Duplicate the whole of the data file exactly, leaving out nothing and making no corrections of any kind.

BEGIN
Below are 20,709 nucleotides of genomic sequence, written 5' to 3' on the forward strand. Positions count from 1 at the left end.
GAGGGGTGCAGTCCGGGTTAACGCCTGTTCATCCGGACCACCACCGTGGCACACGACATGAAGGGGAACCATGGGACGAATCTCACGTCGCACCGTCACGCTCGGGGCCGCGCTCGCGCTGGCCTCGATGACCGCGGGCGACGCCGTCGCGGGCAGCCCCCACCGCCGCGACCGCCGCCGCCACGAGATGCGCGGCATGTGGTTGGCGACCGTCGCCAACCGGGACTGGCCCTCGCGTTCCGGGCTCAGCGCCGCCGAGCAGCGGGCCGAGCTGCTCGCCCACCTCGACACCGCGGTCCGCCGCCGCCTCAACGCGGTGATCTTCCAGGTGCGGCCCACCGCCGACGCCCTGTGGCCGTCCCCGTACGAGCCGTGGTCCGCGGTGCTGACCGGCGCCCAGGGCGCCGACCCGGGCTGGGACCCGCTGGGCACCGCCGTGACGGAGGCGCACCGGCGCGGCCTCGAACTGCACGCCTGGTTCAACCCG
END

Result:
Below are 20,709 nucleotides of genomic sequence, written 5' to 3' on the forward strand. Positions count from 1 at the left end.
GAGGGGTGCAGTCCGGGTTAACGCCTGTTCATCCGGACCACCACCGTGGCACACGACATGAAGGGGAACCATGGGACGAATCTCACGTCGCACCGTCACGCTCGGGGCCGCGCTCGCGCTGGCCTCGATGACCGCGGGCGACGCCGTCGCGGGCAGCCCCCACCGCCGCGACCGCCGCCGCCACGAGATGCGCGGCATGTGGTTGGCGACCGTCGCCAACCGGGACTGGCCCTCGCGTTCCGGGCTCAGCGCCGCCGAGCAGCGGGCCGAGCTGCTCGCCCACCTCGACACCGCGGTCCGCCGCCGCCTCAACGCGGTGATCTTCCAGGTGCGGCCCACCGCCGACGCCCTGTGGCCGTCCCCGTACGAGCCGTGGTCCGCGGTGCTGACCGGCGCCCAGGGCGCCGACCCGGGCTGGGACCCGCTGGGCACCGCCGTGACGGAGGCGCACCGGCGCGGCCTCGAACTGCACGCCTGGTTCAACCCG